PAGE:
Plots keep on thickening in L.A. Lakers, the drama
By BILL HARRIS -- Toronto Sun
LOS ANGELES -- The 2003 Dream Team, also known as the Los Angeles Lakers, has been good but not great.
And in the West, good sometimes isn't good enough.
"The formula in the NBA is to win three out of four at home and 50% on the road," said Lakers coach Phil Jackson, whose team played host to the Raptors last night at the Staples Center. "But it's not good enough for us."
That kind of math -- which would result in a 51-win season -- would have a team like the Raptors dancing in the streets. Then again, the Raptors would be dancing in the streets if they could find anyone other than Vince Carter to make a damn basket, so that isn't the most telling gauge.
Anyway, since the Lakers roster features Kobe Bryant, Shaquille O'Neal, Karl Malone and Gary Payton, 51 wins also would mean an entirely unacceptable 31 losses.
Few would suggest the Lakers are going to lose 31 games. But obviously a lot is expected of this club, notwithstanding the question of Bryant's mental and physical availability stemming from his rape trial.
It's probably good that Bryant didn't exert himself too much in the Lakers' 94-79 win over the Raptors last night, since he has to fly to Colorado today for a court appearance. He officially will be advised of the charges against him and he may have the option to enter a plea. Anyway, the legal process and the season will proceed concurrently for the next several months.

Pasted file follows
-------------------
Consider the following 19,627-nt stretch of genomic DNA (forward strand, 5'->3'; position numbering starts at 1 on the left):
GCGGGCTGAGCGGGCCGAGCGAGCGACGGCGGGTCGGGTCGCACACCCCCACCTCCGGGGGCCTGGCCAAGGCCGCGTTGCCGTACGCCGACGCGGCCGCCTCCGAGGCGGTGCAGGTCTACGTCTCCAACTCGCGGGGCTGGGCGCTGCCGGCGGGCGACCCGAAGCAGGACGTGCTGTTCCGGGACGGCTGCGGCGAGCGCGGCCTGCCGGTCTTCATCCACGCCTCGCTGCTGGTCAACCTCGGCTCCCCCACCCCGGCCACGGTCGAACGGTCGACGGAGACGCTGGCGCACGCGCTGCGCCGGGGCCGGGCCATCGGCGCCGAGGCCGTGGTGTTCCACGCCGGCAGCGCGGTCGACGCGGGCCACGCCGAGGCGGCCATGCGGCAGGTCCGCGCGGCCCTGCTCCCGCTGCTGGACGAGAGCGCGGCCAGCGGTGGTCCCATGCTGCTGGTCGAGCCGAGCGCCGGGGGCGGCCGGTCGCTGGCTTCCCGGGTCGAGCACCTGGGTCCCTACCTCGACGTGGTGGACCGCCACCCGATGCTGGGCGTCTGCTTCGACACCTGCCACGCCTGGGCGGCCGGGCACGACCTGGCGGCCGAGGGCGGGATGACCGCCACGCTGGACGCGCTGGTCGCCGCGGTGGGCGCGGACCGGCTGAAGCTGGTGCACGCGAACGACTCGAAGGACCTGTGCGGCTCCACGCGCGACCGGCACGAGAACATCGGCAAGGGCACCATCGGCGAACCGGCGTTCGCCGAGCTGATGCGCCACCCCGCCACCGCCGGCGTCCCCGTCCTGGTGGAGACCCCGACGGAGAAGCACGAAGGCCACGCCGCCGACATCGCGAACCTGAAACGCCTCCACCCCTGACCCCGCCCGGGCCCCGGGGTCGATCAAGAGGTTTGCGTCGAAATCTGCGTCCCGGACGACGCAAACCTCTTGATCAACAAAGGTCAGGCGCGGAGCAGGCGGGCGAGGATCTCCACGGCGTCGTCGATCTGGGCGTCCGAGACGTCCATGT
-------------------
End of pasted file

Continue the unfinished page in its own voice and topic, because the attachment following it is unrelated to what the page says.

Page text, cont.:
So what do we know about the Lakers now that we didn't know 2 1/2 weeks ago, when the season began?
- The Bryant situation is not as big a distraction as you might think. These guys are playing in L.A., for heaven's sake. Just driving around and looking at the people makes it unlikely you'll be rattled by anything.
- Bryant could be with another team next season (if he isn't in jail) and the most trendy rumour is he wants to be reunited in Memphis with former Lakers mastermind and current Grizzlies boss Jerry West.
But for now Kobe and Shaq are willing to play together, despite Kobe's tendency to try to win games by himself and a public spat that was the source of much comic fodder.
- It's going to take awhile for Payton and Malone to fit into Jackson's modified triangle offence. Payton was annoyed when he was benched late in the Lakers' loss to the Grizzlies on Monday, but here's a bold prediction: As Shaq and Kobe argue about whose team the Lakers are, it could wind up being Payton's team by the end of the season. He's the most driven of the fab four.
- The Lakers don't play great defence yet, especially on the perimeter against teams that can score. The Raptors obviously are not included in that group.
- What killed the Lakers last season in their quest for a fourth consecutive championship was a lack of depth, and that remains a concern. Canadian Rick Fox will help when he returns from foot surgery, but his effectiveness has decreased during the past couple of years.
The good news for the Lakers is their biggest rivals in the West have issues, too. The defending-champion San Antonio Spurs are working in a lot of new guys. So are the Dallas Mavericks. And the Sacramento Kings remain without their top player, Chris Webber, because of injury. It could take all four of those teams till the all-star break to sort out their true identities.
"It's not like this is a dramatic point in the season," Bryant said.
No, not yet. But there's plenty of drama on the horizon, both for the Lakers as a unit and for Bryant personally.